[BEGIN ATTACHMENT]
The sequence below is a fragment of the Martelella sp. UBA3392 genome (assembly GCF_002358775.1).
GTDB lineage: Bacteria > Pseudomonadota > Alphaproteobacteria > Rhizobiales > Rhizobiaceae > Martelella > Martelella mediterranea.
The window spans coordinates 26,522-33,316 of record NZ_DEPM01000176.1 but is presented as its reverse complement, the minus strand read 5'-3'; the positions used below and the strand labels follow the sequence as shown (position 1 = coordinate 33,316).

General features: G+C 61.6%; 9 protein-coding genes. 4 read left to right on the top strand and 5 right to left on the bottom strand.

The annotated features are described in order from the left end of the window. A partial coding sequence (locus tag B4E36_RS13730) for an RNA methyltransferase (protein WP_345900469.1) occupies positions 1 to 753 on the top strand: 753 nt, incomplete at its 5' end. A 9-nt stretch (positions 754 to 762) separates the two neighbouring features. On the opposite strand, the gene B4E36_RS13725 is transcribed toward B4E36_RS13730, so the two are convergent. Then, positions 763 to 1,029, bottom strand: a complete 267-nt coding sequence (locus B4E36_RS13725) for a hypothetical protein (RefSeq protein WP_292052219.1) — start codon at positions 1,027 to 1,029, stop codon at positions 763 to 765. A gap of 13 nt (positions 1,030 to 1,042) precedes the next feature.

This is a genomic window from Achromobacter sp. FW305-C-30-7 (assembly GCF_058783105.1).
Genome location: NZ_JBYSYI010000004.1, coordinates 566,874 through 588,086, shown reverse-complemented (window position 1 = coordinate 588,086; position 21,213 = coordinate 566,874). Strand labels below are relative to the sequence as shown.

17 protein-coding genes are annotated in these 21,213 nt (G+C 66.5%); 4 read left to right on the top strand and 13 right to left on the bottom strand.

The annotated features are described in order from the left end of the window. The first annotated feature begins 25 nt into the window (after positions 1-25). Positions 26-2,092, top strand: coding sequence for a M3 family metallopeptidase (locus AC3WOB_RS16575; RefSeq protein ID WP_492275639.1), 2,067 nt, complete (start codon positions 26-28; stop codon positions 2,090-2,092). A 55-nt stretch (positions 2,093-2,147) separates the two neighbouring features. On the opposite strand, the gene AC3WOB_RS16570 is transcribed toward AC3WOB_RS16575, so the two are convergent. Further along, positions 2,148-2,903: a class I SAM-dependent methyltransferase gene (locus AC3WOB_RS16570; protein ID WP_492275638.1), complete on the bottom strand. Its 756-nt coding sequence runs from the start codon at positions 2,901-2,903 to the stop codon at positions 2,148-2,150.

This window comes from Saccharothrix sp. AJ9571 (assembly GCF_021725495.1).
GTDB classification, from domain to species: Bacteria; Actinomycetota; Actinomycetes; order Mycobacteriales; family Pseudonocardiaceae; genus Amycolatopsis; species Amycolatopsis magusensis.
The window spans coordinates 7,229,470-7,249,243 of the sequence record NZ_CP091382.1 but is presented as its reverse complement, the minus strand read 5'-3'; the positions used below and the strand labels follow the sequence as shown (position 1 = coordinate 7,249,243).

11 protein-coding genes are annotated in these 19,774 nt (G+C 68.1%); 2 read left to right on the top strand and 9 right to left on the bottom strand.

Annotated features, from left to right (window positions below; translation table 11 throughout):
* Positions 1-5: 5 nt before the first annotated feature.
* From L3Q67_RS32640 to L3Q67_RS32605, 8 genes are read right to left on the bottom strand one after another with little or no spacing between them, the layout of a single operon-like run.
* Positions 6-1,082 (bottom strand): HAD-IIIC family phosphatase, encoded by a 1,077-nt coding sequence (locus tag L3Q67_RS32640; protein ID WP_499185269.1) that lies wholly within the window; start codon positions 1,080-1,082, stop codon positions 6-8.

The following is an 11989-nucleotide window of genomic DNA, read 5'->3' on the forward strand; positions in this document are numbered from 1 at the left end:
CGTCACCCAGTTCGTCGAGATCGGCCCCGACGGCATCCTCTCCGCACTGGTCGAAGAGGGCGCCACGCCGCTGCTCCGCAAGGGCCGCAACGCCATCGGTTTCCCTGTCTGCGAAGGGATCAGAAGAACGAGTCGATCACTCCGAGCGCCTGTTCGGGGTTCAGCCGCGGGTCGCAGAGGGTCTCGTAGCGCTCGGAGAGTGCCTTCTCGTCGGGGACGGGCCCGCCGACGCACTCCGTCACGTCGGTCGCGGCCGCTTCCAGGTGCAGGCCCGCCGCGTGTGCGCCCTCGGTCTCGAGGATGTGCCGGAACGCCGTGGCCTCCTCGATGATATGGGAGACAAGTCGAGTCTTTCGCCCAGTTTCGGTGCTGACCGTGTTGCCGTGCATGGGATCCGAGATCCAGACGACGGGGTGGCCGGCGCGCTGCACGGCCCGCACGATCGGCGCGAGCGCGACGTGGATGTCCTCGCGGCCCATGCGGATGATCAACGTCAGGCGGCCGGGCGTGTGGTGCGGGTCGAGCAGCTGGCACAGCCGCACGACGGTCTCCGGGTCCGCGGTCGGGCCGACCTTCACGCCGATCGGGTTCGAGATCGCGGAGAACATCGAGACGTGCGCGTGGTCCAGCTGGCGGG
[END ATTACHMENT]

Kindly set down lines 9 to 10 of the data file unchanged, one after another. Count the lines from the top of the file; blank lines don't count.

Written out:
The annotated features are described in order from the left end of the window. The first annotated feature begins 25 nt into the window (after positions 1-25). Positions 26-2,092, top strand: coding sequence for a M3 family metallopeptidase (locus AC3WOB_RS16575; RefSeq protein ID WP_492275639.1), 2,067 nt, complete (start codon positions 26-28; stop codon positions 2,090-2,092). A 55-nt stretch (positions 2,093-2,147) separates the two neighbouring features. On the opposite strand, the gene AC3WOB_RS16570 is transcribed toward AC3WOB_RS16575, so the two are convergent. Further along, positions 2,148-2,903: a class I SAM-dependent methyltransferase gene (locus AC3WOB_RS16570; protein ID WP_492275638.1), complete on the bottom strand. Its 756-nt coding sequence runs from the start codon at positions 2,901-2,903 to the stop codon at positions 2,148-2,150.

This window comes from Saccharothrix sp. AJ9571 (assembly GCF_021725495.1).